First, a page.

The second full month of lockdown in France was rich in reading time for me. I dipped into many different genres and discovered a new favourite along the way.
Notre-Dame de Paris, by Victor Hugo
In the exploration of the biggest books on my TBR, I dived into another 19th-century classic. I was looking forward, in Notre-Dame de Paris, to the stunningly poetic prose I had enjoyed years ago in The Man Who Laughs, also by Victor Hugo (in which I'd happily skipped the endless political digressions). Well, unfortunately, I didn't enjoy this one. At all. I was determined to finish it, but I kept looking at the page number and that's never a good sign.
In Notre-Dame de Paris, Victor Hugo wants to give the readers an overview of 15th-century Paris in all its dimensions. The story of the hunchback & Esmeralda is just one part of his plan. Even though I knew I didn't end well, I wasn't prepared for such a story. Spoilers ahead (but if it can save you some reading time, all the better)! Esmeralda is a 16-year-old woman trying to survive by dancing and singing in the streets. All the men of the story fall under her spell, including Quasimodo, about whom Hugo writes black-on-white that he's a monster and that his physical difformities are the reason for his wickedness (hello James Bond villain). I don't need to tell you how sick that made me feel. Frollo, enthralled by Esmeralda, tries to abduct her with the help of Quasimodo. Later in the story, Esmeralda (who just escaped being raped) is arrested and condemned for murdering the captain. In prison, Frollo comes to visit her and proceeds to tell her to shut up while he explains how miserable he is. Things don't improve for Esmeralda who basically goes through hell because men can't restrain themsleves and keep trying to claim her as their own. In the end, I couldn't even tell if this book was the most sexist I'd ever read or if it was a masterful portrait of men driven to madness.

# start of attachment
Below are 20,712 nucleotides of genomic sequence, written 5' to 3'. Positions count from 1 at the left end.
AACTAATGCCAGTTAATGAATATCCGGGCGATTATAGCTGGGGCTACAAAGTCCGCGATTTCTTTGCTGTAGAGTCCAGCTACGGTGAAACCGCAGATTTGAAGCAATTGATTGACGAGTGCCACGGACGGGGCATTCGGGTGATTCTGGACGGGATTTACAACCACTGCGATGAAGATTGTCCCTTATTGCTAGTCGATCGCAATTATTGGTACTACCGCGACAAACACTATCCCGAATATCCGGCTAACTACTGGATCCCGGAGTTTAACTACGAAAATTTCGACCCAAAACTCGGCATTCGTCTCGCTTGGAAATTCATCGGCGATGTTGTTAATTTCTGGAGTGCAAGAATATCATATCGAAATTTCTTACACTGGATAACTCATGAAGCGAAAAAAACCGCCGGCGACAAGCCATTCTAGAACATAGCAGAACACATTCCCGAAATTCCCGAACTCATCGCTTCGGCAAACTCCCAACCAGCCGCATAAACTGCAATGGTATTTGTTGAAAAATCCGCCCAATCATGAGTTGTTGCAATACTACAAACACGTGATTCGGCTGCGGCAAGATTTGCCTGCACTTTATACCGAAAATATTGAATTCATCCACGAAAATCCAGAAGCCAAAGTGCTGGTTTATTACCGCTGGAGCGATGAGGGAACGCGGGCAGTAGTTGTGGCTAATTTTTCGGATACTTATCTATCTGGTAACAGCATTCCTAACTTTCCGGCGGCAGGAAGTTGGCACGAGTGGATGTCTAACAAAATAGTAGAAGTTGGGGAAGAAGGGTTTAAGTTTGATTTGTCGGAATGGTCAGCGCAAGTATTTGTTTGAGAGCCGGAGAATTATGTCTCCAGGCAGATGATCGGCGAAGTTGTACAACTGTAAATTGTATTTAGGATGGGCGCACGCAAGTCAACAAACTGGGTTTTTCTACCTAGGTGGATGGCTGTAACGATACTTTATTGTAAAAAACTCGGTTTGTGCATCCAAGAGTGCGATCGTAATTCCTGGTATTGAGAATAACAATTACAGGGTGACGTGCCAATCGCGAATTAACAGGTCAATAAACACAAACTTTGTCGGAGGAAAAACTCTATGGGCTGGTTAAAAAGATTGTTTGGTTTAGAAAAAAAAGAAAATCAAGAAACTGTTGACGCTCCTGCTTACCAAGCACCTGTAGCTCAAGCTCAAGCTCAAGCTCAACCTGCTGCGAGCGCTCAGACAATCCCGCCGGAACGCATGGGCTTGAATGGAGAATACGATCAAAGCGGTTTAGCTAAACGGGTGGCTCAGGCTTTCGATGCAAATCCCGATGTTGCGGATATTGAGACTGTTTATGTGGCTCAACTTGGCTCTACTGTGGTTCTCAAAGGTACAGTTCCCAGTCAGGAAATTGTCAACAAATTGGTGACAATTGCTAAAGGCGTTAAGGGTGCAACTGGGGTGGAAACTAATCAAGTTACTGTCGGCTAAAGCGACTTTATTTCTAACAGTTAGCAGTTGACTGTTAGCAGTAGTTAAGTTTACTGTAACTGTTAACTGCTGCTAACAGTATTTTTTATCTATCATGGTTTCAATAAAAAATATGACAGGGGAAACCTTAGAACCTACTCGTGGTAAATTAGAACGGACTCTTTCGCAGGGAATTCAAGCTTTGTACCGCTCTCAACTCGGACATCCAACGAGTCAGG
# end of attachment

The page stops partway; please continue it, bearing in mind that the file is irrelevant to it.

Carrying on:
Moral of the story: keep to the Disney version. And thanks for attending another one of my Ted Talks.
The Night Masquerade, by Nnedi Okorafor
Somehow, each tome in Okorafor's Binti trilogy is a writing masterclass in itself. The first one was only a hundred pages long, but it packed as much as some 300-page volumes. The second drew on the same fertile soil and made me feel closer to Binti as a character, while still surprising me. The third one expanded the story even more, which I hadn't thought was possible. It went from surprise to surprise without loosing its strength, and was as inclusive, diverse and fast-paced as the first two. It did feel a bit repetitive in its structure, but what a great trilogy! I'm glad I ventured again into the realm of Sci-fi.
The Reader on the 6.27, by Jean-Paul Didierlaurent
Guylain Vignolles works in a factory where unsold books are destroyed and made into paper paste. Every once in a while, the machine needs to be cleaned, and from its iron jaws Guylain manages to salvage a few pages that have come loose from their binding. Every morning, in his 6.27 train, he reads a few of them to his fellow commuters
This book charmed me almost from the start. It is told in a fairy tale tone that brought a smile to my lips even considering the daily - even dreary - atmosphere of the story. It would be hard to point out exactly what did it - perhaps the writing style, when the author describes mundane things with a touch of extravagance. The cast helped, too. Guylain himself was a little tricky to grasp, but his flamboyant friends and the people he meets are a delight to read about. Not all of it was perfect (I sensed a tiny but fierce streak of fatphobia that did not agree with me), but the overall impression it left me was that of movies such as Les Emotifs Anonymes (Romantics Anonymous) or This Beautiful Fantastic (I can never thank you enough my friend Kimberly from Lacelit for making me discover this gem), which cast a fresh, enchanted light on day-to-day narratives.